A brotherly encounter: Fidel Castro and Evo Morales sign cooperation agreement

Cuban President Fidel Castro and Bolivian president-elect Evo Morales signed a bilateral cooperation and solidarity agreement Friday evening in Havana. The accord covers primarily the areas of health care, education and sports. The visiting dignitary publicly read the agreement, whose first clause deals with the establishment of a non-profit Cuban-Bolivian entity to provide free eye-care for Bolivians.

Cuba will contribute with the most advanced equipment and specialists, who will work alongside Bolivian doctors graduating from the Havana-based Latin American School of Medical Sciences.

The National Ophthalmology Institute of La Paz, recently equipped by Cuba, will also have a center in Cochabamba and another in Santa Cruz. In addition, Cuba will offer Bolivia 5,000 scholarships for future doctors and specialists. The agreement further includes Cuban assistance for a nationwide literacy campaign in Bolivia. The program is due to start in July and will extend over a 30-month period. Cuba will also provide assistance to the Andean nation in several sport disciplines.

In a very lively exchange with Bolivian parliamentarians and with students undergoing courses in Cuba, Castro explained that the talks had extended over many subjects and said he was very satisfied and happy, and eager for greater cooperation. He spoke at length about Bolivian students in Cuba, most of them to study medicine.

The Cuban president noted that following the October earthquake in Pakistan that caused countless deaths and injured, there are now more than 2,300 doctors including full teams of orthopedic surgeons, intensive care experts and other specialists, all of whom he said are carrying out very important work in the face of the catastrophe.

Castro said that nearly a third of humanity — billions of people — are in need of doctors. He added that even in the United States there are many people who can’t afford medical or dental services.

In a moving statement in which she defended Latin American unity and the ideals of Bolivar and Marti, a young Bolivian student declared: “Here is an army of Bolivians willing to serve anywhere in the world as well as struggle for a better future in Bolivia.” She added, “We will make up the army of white coats that our Americas should have always had.”

The student’s statement was followed by the words of several Bolivian legislators who expressed their gratitude to Fidel Castro and the Cuban Revolution for their assistance in the struggle for social justice and against U.S. imperialism.

A Bolivian miner then presented Castro with a miner’s helmet, which the Cuban leader promptly put on his head. Evo Morales noted that Cuba is the first country he has visited as Bolivia’s president-elect and that he was excited by the invitation. He said the encounter is one of two generations of struggle for dignity, a meeting of two revolutions.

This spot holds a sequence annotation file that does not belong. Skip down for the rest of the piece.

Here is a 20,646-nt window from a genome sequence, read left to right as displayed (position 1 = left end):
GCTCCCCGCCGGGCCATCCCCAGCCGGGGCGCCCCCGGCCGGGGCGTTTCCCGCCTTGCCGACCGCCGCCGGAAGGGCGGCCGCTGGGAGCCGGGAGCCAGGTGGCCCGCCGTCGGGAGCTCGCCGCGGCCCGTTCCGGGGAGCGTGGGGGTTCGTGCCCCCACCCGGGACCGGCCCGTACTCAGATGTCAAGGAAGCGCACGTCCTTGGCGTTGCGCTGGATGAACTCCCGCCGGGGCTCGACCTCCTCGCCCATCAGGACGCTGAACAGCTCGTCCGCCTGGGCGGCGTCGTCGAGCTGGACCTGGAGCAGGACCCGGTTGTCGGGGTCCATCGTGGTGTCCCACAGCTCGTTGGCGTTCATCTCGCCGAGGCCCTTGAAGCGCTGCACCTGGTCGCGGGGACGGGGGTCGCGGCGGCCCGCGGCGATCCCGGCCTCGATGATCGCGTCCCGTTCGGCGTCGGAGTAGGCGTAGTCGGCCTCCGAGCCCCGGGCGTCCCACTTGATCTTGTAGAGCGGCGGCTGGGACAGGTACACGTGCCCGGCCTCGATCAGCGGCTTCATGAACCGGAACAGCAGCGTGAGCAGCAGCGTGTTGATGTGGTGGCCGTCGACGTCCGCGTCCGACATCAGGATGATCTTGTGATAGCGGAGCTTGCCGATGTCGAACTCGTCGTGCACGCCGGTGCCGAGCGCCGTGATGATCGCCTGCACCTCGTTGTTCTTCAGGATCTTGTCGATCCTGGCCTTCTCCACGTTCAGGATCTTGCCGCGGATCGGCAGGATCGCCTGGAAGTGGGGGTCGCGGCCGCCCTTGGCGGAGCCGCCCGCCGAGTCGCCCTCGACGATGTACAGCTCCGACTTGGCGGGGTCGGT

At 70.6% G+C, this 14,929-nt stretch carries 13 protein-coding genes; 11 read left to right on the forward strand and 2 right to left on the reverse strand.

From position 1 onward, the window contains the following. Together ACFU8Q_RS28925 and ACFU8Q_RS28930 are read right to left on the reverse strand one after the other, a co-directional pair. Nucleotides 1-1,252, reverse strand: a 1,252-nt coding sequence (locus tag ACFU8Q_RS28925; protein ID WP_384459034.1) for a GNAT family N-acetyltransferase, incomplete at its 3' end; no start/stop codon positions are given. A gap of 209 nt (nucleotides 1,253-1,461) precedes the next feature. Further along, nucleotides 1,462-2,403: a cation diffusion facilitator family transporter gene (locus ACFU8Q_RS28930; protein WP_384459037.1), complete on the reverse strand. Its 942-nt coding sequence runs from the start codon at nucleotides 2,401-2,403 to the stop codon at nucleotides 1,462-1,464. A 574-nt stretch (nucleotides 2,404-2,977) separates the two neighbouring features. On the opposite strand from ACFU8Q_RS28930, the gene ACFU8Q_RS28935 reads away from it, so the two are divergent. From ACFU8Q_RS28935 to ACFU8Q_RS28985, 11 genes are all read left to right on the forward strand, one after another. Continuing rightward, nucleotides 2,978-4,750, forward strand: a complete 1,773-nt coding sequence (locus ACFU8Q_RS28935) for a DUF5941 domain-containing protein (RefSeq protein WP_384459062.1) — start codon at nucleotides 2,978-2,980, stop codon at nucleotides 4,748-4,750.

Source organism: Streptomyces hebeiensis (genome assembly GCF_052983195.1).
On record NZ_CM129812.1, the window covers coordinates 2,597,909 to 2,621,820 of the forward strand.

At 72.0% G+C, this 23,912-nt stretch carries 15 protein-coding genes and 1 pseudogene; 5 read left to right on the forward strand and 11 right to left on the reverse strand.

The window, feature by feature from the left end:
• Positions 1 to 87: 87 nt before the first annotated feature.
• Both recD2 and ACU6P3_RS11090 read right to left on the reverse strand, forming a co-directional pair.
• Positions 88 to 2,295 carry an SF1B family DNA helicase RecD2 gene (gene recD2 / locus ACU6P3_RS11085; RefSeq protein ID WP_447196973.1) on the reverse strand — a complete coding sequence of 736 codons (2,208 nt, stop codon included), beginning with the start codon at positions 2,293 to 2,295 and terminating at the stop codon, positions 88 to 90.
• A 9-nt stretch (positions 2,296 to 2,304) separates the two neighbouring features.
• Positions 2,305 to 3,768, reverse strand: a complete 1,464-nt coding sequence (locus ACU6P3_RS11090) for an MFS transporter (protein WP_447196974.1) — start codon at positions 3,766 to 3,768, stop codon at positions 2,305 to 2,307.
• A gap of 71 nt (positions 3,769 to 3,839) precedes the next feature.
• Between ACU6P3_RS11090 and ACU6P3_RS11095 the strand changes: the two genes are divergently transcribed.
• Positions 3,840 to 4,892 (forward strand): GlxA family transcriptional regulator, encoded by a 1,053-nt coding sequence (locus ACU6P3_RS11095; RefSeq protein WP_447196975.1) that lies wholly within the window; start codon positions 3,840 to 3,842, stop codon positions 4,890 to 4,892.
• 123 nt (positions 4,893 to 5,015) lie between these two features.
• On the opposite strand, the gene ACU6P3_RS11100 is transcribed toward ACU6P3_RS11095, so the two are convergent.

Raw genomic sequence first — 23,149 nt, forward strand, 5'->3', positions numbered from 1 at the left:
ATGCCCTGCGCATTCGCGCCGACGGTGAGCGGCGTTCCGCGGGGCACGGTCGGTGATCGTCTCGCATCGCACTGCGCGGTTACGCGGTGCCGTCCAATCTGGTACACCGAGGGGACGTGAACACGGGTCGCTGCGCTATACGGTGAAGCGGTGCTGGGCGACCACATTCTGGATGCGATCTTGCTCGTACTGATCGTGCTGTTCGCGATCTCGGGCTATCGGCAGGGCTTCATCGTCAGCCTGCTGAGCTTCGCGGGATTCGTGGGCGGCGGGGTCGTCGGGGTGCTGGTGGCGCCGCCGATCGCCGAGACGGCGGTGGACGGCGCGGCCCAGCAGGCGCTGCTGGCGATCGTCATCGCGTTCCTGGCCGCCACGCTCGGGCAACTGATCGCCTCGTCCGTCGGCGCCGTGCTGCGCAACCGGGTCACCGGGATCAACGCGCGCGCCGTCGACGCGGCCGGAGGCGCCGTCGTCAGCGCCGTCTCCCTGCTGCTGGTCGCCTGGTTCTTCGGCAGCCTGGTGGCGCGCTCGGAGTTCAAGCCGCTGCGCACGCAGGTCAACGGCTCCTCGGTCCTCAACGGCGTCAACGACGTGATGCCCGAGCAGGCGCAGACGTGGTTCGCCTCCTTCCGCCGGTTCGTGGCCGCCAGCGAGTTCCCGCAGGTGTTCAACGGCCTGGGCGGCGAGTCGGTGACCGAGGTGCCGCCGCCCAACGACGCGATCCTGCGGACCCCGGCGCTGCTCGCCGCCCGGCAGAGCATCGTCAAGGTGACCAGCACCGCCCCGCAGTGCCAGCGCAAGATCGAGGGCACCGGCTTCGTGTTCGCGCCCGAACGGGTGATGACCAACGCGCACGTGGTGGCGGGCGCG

He added that the struggle of the Cuban people, and above all that of Ernesto “Che” Guevara, was not in vain. They left the seed and now there are fruits, not just in Bolivia but throughout Latin America, Morales said.

Regarding the results of the Bolivian general elections, Morales said: “I want to say ‘mission accomplished’ in this struggle for solidarity and humanity. This victory also belongs to the Cuban people, who are forever fighting for social justice.”

Speaking to the Bolivian students, Morales said a battle for life was just beginning. “I am very flattered by this victory and very grateful to the young people for their inspiration and recommendations.”

“I want to say to Fidel, to Chávez (with whom they spoke on Friday), to other presidents, that we ask for your support in the struggle on social issues. We are determined to end the evils in the country and to do so we need the help of others.”

“Together, united, we are going to change history, not only in Bolivia but in all of Latin America and free ourselves from U.S. imperialism.”

In a special address, Argentine writer and legislator Miguel Bonasso called the meeting of Fidel Castro and Evo Morales a historic event. He said it was a privilege to have been a witness to the way in which a united Latin America can be built, like the one dreamed of by the heroes of the first independence.

This battle being waged by President Fidel Castro, of exporting doctors to other countries where they are needed, is rendering Cuba as the most humanistic society on Earth, Bonasso said emphatically.

After the signing of the agreement and their exchange with Bolivarian students and parliamentarians, both leaders answered questions from the press.

Replying to the first question, Fidel stressed that Cuba had been waging its struggle for 47 years, and that brother Evo — as he called him — possesses all the qualities needed to lead his country and his people during these difficult and singular times.

Fidel said that initially there was uncertainty about what sort of lead Evo would come away with after the first round and that people were worried about the manipulations in the Bolivarian Congress that a less than majority victory could lead to. But, he said, the U.S. already knew that Evo was going to win with more than 50 percent of the popular vote.